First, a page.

EDU news curated by Kiosk: Majors slashed due to budgets… and other higher ed news

Despite National Pushback, West Virginia Will Cut Faculty, Programs

From Inside Higher Education: “Despite pleas from students, faculty members and academic organizations to change course, and despite student protesters disrupting its Friday meeting, the West Virginia University Board of Governors voted Friday to slash 143 faculty positions and 28 academic programs from its flagship Morgantown campus. WVU will lose all of its foreign language degree programs and its math graduate degree programs, among other offerings…WVU’s enrollment has declined 10 percent since 2015, far worse than the national average. In April, WVU leaders, projecting a further 5,000-student plunge over the next decade, said they needed to slash $75 million from the budget. The provost’s office said it was gathering data over the summer.”


Citing ‘Unprecedented’ Financial Challenges, Miami U. Tells Low-Enrollment Majors to Change

From The Chronicle: “Eighteen low-enrollment undergraduate majors at Miami University in Ohio, many of which are in the humanities, have been directed to reinvent themselves, potentially by merging with other programs. It’s not professors’ fault that the university can no longer afford to support its current lineup of academic programs, the office of the provost wrote in a document that was shared with affected department chairs earlier this semester. Rather, the ‘unprecedented fiscal, societal, and political challenges’ that Miami faces are part of a ‘larger troubling higher education landscape.’”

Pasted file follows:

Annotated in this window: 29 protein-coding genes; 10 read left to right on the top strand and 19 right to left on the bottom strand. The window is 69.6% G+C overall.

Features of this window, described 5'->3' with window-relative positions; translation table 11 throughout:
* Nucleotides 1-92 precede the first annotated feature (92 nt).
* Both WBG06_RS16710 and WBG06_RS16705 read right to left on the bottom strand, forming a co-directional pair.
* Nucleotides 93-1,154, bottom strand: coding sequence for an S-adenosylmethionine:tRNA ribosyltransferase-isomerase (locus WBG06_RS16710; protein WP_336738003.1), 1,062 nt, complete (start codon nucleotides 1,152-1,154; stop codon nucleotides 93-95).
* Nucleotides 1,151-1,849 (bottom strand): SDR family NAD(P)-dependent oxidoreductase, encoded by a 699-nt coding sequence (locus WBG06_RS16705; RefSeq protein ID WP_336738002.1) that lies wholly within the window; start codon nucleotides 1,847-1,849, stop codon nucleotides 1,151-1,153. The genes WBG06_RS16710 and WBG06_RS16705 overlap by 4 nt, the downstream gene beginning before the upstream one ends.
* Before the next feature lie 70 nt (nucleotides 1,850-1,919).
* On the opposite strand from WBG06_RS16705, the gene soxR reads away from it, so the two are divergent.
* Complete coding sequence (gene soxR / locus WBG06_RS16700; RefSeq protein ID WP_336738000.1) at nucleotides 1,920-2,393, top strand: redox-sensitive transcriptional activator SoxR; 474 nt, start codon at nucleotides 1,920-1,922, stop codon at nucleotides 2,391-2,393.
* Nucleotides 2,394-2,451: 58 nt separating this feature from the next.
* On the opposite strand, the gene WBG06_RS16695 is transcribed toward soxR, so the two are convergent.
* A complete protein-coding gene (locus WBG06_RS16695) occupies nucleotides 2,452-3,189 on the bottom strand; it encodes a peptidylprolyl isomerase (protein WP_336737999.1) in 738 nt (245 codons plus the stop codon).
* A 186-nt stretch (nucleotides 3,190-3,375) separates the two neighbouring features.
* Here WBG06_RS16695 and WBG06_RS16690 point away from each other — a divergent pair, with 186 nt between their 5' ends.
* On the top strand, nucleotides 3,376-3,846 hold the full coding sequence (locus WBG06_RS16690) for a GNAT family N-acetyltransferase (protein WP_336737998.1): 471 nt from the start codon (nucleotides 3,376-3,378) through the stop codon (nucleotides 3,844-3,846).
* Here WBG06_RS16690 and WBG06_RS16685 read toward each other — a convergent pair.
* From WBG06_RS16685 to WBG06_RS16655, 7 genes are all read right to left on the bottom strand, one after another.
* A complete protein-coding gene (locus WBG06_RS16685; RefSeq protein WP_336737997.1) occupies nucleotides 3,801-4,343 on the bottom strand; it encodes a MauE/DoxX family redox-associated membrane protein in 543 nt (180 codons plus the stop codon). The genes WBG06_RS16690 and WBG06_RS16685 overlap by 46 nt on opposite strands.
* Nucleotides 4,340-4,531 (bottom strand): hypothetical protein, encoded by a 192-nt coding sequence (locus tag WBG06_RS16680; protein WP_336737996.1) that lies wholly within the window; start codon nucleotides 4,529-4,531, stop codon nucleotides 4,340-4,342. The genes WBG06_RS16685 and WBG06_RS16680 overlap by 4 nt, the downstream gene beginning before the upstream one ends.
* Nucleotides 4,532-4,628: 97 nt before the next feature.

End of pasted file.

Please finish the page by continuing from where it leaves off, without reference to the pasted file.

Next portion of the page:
Citing Significant Budget Deficits, Several Colleges Impose Cuts

From Inside Higher Education: “The affected institutions include Christian Brothers, Delta State, Lane Community College, St. Norbert and Shepherd…St. Norbert College: The independent college in Wisconsin announced the layoffs of 41 employees, citing budgetary constraints caused by a decline in enrollment, from 1,950 in 2019 to about 1,750 now, according to WLUK. ‘You can be fundamentally solid both educationally and financially, but as demographics produce fewer 18- to 22-year-olds, you have to sometimes adjust the size of your organization, and that’s what we’ve done,’ the television station quoted Laurie Joyner, the college’s president, as saying.”


Biden Administration Prepares for Student Debt Relief Negotiations

From Inside Higher Education: “A committee of 14 people representing student loan borrowers, higher education institutions and other stakeholder groups will kick off discussions about student loan forgiveness Oct. 10…The Biden administration announced Friday who will serve on the advisory negotiated rule-making committee that will discuss how to change federal regulations to offer debt relief and offered a glimpse at what those discussions might look like…Friday’s announcement marks the next step in a lengthy and complicated process that the Education Department has to go through to issue new rules or regulations.”